Vertebrate eye development
The vertebrate eye develops from precisely aligned tissues including the future retina (red) and lens (green). These tissues develop in a coordinated fashion, controlled by the interactive exchange of molecular signals.
Genes to geometry
The eye develops as a system of three-dimensional tissues. To learn how they take shape we must relate multi-scale regulatory information with the emergent geometry.
We developed software tools that align 3-D imaging data from multiple embryos in order to map molecular, genetic and cellular processes onto the developing anatomy.
Aligning the lens and retina
Classical experiments suggested that the optic vesicle (future retina) instructs the lens to develop at the correct time and place, but the molecular nature of that instruction has remained elusive.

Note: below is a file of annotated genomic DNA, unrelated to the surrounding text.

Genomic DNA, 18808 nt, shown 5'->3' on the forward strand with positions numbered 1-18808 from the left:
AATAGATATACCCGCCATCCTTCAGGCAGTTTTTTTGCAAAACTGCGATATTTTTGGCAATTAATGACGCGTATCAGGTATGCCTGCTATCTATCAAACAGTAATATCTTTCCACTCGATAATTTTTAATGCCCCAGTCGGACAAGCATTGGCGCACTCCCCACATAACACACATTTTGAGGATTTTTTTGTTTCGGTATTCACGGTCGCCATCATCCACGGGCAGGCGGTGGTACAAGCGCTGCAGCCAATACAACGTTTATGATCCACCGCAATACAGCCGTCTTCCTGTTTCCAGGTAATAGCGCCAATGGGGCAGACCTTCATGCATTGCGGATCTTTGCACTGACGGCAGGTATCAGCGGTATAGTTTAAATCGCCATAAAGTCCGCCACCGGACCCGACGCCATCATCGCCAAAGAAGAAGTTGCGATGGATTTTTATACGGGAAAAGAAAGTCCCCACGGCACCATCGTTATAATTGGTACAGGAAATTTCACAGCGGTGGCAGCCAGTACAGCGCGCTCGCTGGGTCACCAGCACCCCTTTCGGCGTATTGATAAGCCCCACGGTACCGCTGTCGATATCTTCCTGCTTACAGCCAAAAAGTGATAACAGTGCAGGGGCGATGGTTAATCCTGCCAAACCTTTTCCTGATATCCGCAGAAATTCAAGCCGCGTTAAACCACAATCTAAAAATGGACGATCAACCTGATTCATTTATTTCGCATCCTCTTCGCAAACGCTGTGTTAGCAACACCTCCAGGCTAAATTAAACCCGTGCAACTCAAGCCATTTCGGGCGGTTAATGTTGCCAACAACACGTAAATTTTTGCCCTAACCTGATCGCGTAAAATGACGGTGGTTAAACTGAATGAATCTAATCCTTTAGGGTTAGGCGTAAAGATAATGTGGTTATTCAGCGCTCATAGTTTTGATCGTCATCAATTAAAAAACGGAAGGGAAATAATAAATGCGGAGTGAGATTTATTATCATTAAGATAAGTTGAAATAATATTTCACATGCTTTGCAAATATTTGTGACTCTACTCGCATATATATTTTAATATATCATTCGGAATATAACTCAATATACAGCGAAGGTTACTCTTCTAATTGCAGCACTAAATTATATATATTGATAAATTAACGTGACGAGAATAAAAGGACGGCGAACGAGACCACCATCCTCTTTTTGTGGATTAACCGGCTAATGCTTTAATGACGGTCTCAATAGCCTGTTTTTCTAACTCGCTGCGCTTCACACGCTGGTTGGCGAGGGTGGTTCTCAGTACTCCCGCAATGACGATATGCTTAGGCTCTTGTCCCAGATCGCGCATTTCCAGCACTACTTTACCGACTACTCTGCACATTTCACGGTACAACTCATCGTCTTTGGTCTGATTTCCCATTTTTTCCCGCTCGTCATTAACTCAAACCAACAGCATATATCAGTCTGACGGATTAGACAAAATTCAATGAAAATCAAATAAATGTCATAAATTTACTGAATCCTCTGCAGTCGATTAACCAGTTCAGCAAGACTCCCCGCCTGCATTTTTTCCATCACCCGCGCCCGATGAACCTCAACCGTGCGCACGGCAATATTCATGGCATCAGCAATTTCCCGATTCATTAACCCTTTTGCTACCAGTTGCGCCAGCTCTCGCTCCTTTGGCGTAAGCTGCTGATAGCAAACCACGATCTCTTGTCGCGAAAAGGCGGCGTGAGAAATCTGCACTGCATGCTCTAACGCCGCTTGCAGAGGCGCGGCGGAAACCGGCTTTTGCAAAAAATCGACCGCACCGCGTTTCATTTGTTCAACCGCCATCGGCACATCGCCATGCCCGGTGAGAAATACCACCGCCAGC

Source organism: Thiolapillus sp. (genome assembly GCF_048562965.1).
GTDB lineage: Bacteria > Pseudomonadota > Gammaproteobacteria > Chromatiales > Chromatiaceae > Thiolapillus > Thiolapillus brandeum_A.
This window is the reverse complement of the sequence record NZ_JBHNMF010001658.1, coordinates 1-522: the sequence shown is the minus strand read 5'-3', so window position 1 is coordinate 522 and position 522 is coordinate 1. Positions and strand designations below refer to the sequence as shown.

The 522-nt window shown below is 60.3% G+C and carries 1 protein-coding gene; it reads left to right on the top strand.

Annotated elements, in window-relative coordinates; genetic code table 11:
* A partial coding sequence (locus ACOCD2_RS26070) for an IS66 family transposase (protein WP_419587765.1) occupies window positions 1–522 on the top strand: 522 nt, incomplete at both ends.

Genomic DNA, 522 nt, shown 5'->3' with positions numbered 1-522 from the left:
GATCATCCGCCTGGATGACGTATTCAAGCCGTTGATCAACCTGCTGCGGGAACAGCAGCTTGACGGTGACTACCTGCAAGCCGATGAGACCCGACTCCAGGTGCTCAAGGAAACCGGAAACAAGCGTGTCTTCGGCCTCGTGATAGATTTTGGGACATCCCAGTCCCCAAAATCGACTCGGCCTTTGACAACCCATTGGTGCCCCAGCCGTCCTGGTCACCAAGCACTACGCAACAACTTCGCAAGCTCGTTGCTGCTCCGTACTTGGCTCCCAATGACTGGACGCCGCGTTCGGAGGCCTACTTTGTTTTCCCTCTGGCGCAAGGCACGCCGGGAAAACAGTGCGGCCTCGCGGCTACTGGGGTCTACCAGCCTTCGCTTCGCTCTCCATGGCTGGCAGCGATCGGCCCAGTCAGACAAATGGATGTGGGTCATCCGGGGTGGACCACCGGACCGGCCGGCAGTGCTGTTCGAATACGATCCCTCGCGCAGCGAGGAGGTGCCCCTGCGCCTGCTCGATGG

More recent work from the Streit lab showed that the optic vesicle's role is more permissive than instructive, because it shelters the future lens from the inhibitory influence of near-by neural crest cells - removing the neural crest cells causes ectopic lens development.
Building on previous work, we were able to determine the nature of this lens inhibition, establishing a molecular mechanism for the alignment of lens and retina.
Controlling a 'master control gene'
The transcription factor-coding gene Pax6 has been called a 'master control gene' for eye development. Not only is it required for healthy eye development, it is also a potent activator of eye development: inappropriate activation of the Pax6 gene can cause eyes to develop ectopically.
It is therefore important to have a means of inhibiting Pax6 gene activity. We were able to identify one such mechanism - the TGF-beta signalling pathway is able to suppress activity of the Pax6 gene product.